New Satellite Will Improve Weather, Climate, Ocean Forecasts
PASADENA, California, June 23, 2008 (ENS) – A new NASA-French space agency oceanography satellite was lofted into space from Vandenberg Air Force Base early Friday morning on a three year mission to record sea level, a vital indicator of global climate change.
The mission is expected to return a vast amount of new data that will allow greater precision in weather, climate and ocean forecasts.
Jason-2, or the Ocean Surface Topography Mission, is a joint venture between NASA’s Jet Propulsion Laboratory, the U.S. National Oceanic and Atmospheric Administration, the French Space Agency, and the European Meteorology Satellite service.
“Sea-level measurements from space have come of age,” said Michael Freilich, director of the Earth Science Division in NASA’s Science Mission Directorate, Washington. “Precision measurements from this mission will improve our knowledge of global and regional sea-level changes and enable more accurate weather, ocean and climate forecasts.”
With an orbit 1,336 kilometers (830 miles) above the Earth’s surface, Jason-2 will be one of two satellites that will fly in tandem, all equipped with special altimetry sensors to precisely measure sea level, and indirectly infer ocean heat content changes.
The satellite will provide 95 percent coverage of the world’s ice-free oceans, repeating its coverage every 10 days and measuring sea surface height with an accuracy of about three centimeters (1.3 inches).
Measurements of sea-surface height, or ocean surface topography, reveal the speed and direction of ocean currents and tell scientists how much of the Sun’s energy is stored by the ocean. Combining ocean current and heat storage data is key to understanding global climate variations.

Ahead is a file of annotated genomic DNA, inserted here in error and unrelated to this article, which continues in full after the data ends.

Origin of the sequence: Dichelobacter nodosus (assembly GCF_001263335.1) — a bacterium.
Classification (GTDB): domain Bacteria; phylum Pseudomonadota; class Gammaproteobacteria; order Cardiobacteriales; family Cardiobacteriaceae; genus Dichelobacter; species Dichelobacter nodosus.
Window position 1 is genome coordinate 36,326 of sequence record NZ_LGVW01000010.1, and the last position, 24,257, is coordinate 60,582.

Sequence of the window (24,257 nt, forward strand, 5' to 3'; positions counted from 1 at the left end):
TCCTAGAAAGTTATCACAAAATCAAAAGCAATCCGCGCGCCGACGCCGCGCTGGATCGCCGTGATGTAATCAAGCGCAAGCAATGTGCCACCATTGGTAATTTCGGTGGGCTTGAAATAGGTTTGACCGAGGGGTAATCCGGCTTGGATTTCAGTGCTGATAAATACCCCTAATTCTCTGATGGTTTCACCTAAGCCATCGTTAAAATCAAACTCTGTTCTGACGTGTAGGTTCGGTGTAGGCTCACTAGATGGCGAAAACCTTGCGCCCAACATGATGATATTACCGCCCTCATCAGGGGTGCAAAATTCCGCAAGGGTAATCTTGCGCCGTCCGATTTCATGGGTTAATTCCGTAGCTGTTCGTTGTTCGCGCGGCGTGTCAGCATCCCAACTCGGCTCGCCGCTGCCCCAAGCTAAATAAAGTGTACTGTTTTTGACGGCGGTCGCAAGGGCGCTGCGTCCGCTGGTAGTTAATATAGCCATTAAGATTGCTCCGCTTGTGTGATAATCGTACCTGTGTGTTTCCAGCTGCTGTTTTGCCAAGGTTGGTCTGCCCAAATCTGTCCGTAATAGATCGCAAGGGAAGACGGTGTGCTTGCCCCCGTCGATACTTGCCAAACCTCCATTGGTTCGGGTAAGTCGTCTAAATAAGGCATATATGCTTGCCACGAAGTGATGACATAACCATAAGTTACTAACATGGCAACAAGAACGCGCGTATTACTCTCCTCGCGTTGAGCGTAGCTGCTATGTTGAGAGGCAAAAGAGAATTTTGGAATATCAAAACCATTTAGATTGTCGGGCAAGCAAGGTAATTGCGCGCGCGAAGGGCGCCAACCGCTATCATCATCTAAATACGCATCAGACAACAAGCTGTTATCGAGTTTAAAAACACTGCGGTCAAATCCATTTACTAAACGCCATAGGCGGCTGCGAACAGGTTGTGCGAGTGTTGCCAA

“OSTM/Jason 2 will help create the first multi-decadal global record for understanding the vital roles of the ocean in climate change,” said project scientist Lee-Lueng Fu of NASA’s Jet Propulsion Laboratory in Pasadena. “Data from the new mission will allow us to continue monitoring global sea-level change, a field of study where current predictive models have a large degree of uncertainty.”
An artist concept shows the Ocean
Surface Topography Mission
instruments as they fly on the
Jason-2 spacecraft to measure
the height of oceans and the
waves. (Image courtesy NASA)
The mission will extend into the next decade the continuous record of sea-surface height measurements started in 1992 by the NASA-French Space Agency’s TOPEX/Poseidon mission and extended by the NASA-French Space Agency Jason 1 mission in 2001.
OSTM/Jason 2 will use its thrusters to raise itself into the same orbital altitude as Jason 1 and move in close behind its predecessor. The two spacecraft will fly in formation, making nearly simultaneous measurements.
For six to nine months after launch, scientists will verify the instruments are calibrated precisely. OSTM/Jason 2 then will continue Jason 1’s former flight path, and Jason 1 will move into a parallel ground track midway between two of the OSTM/Jason 2 ground tracks.
This tandem mission will double the amount of data collected, further improving tide models in coastal and shallow seas and helping researchers better understand ocean currents and eddies.
Other countries too are depending on the information the satellite will send back to Earth to develop their own scientific programs.
“There’s plenty resting on this satellite in terms of where our ocean and climate science is going,” says Dr. David Griffin, an Australian oceanographer from the government’s CSIRO Wealth from Oceans National Research Flagship and a member of the international science team which advises on satellite altimeter missions.
He says the ocean satellite is critical to Australian science. “Jason-2 provides a lifeline between space and some very significant science projects that are integral to our capabilities in understanding how the oceans are changing and particularly future ocean forecasting products,” Griffin said Friday.
This information is also important for: Australia’s evolving ocean forecasting system, BLUElink; sea safety and offshore oil and gas operations; measuring global sea level rise; tracking large-scale ocean-atmosphere phenomena like El Niño and La Niña and marine mammals feeding in nutrient-rich ocean eddies; and forecasting currents for sports events such as the Sydney-Hobart yacht race.